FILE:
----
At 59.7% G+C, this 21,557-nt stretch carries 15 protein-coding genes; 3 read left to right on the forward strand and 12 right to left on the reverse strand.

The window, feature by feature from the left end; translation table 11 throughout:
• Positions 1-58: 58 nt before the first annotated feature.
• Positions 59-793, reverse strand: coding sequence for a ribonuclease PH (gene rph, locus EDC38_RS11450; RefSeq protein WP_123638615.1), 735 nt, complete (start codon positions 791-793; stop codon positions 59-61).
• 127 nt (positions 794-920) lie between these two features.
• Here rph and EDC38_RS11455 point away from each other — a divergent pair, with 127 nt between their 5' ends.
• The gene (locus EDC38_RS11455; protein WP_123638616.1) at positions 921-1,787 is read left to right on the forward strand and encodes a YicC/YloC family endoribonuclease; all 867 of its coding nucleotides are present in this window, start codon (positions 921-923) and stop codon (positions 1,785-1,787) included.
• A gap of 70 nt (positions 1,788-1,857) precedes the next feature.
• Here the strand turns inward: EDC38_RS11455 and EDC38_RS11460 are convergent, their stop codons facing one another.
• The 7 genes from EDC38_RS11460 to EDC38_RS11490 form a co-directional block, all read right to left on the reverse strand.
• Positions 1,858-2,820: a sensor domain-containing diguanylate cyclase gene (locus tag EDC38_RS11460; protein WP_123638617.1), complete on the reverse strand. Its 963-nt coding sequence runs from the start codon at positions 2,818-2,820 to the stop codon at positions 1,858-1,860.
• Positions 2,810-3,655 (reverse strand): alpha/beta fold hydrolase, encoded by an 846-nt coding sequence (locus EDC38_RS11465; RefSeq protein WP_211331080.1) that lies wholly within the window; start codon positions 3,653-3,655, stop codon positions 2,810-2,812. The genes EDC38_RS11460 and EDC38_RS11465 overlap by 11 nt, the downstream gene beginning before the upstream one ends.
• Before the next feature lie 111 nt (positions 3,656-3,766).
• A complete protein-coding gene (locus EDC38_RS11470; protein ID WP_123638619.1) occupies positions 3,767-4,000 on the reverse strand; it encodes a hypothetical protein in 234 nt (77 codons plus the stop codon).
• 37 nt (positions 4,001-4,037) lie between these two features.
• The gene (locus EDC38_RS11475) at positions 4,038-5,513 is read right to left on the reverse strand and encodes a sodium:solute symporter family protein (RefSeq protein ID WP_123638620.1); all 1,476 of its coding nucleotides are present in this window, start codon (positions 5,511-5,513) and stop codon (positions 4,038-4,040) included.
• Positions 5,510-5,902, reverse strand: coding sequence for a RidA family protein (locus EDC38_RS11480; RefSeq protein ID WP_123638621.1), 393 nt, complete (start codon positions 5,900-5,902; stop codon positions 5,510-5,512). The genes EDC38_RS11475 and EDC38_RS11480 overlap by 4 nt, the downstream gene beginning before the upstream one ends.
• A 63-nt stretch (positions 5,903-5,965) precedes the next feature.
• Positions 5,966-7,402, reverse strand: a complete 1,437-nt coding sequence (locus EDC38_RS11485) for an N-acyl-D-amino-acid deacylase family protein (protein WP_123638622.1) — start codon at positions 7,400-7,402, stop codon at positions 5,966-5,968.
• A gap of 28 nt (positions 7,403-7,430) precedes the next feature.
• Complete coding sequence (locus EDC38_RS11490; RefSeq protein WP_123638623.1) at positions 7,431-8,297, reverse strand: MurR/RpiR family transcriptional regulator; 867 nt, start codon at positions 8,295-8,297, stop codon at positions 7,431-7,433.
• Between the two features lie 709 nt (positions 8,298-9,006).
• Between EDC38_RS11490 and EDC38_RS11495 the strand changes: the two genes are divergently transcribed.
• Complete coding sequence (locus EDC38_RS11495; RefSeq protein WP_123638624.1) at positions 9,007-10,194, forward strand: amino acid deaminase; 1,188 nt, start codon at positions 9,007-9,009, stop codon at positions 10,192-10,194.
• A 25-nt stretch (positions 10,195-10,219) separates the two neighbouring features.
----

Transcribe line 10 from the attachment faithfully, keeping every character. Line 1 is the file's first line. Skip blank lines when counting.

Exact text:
• The 7 genes from EDC38_RS11460 to EDC38_RS11490 form a co-directional block, all read right to left on the reverse strand.